Unsurprisingly, director Kassovitz is MIA from any and all supplements (so too is the cast, for that matter). What's left skews heavily towards stunts, which is interesting, but tends to ignore the big themes the film engages. The "raw and uncut" version is housed in a two-disc set. Aside from the film, the first disc houses most of the bonus features. The 11 minute, four second featurette "Babylon Babies" (presented in anamorphic widescreen) involves an interview with author Dantec, who discusses his work. The 11 minute, 40 second featurette "Arctic Escape" (presented in anamorphic widescreen) details the stunt work, as do the seven minute, three second "Fit For the Screen" and the seven minute, 59 second "Flight of the Hummers" (both presented in anamorphic widescreen). The five minute "graphic novel" "Prequel to Babylon A.D.: Genesis of Aurora" (presented in anamorphic widescreen) explores Aurora's beginnings; seven "commercials" from the film are included (playable separately or all together for an aggregate of two minutes, 48 seconds; presented in fullscreen) and a two minute, 26 second deleted scene titled "Hummer Sequence" (presented in anamorphic widescreen) is on board. Still galleries, a three minute "inside look" at the sure-to-be-crappy Behind Enemy Lines: Colombia (c'mon, it stars a WWE wrestler and is directed by Tim Matheson -- yes, that one) and trailers for Stargate: Continuum, The Rocker, Joy Ride 2, The Happening and The X-Files: I Want to Believe complete the first disc. The second disc of this set includes a digital copy of the extended, unrated Babylon A.D..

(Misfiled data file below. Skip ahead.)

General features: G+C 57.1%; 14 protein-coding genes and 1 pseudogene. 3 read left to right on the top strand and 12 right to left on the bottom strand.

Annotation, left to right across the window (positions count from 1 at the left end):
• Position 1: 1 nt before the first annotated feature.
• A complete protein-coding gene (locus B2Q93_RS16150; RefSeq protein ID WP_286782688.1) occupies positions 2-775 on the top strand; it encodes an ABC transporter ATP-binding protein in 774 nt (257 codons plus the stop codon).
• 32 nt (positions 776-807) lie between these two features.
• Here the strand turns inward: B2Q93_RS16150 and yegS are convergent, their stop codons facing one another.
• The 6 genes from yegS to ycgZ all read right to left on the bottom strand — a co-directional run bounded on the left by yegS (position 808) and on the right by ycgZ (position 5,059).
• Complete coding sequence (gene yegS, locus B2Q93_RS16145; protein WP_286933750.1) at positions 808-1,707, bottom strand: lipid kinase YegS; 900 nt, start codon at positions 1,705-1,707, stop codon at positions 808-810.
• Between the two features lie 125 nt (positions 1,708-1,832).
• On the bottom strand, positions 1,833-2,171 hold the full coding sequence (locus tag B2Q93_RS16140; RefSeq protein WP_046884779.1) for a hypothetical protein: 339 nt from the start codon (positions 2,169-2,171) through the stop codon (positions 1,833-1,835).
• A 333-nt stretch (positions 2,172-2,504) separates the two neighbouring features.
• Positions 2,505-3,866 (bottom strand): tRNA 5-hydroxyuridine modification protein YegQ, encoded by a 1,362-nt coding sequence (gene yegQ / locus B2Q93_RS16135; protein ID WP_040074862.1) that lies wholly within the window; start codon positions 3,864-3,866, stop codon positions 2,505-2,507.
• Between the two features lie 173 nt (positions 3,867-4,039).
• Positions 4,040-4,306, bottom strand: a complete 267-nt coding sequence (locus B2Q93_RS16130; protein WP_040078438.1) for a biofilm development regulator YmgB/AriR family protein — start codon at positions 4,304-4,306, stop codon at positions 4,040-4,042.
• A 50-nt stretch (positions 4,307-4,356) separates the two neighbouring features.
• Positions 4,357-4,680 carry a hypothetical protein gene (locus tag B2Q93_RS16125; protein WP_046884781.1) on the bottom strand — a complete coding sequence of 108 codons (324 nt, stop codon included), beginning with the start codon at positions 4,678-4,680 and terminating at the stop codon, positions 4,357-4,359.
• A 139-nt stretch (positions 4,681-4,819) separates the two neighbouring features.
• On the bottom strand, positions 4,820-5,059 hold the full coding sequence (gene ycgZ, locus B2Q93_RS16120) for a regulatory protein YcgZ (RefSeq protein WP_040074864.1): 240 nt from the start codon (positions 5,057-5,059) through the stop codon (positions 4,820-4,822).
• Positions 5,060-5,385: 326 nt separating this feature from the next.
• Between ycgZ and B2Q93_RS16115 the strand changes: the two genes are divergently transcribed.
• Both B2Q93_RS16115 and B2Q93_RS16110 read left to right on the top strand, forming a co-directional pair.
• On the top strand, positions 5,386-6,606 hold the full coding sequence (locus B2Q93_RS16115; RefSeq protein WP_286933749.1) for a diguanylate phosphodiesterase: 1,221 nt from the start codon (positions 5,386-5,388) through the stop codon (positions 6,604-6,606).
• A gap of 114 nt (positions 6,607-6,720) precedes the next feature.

By every financial estimation, Babylon A.D. was a box office bomb, failing to make back its modest budget and wounded by stories of director Mathieu Kassovitz's feuding with 20th Century Fox over final cut. For some, the whiff of failure is enough to keep them away from what is, admittedly, a deeply flawed film, but one that's still worth attention, particularly from those who like their sci-fi on the grim, fatalistic side. Rent it.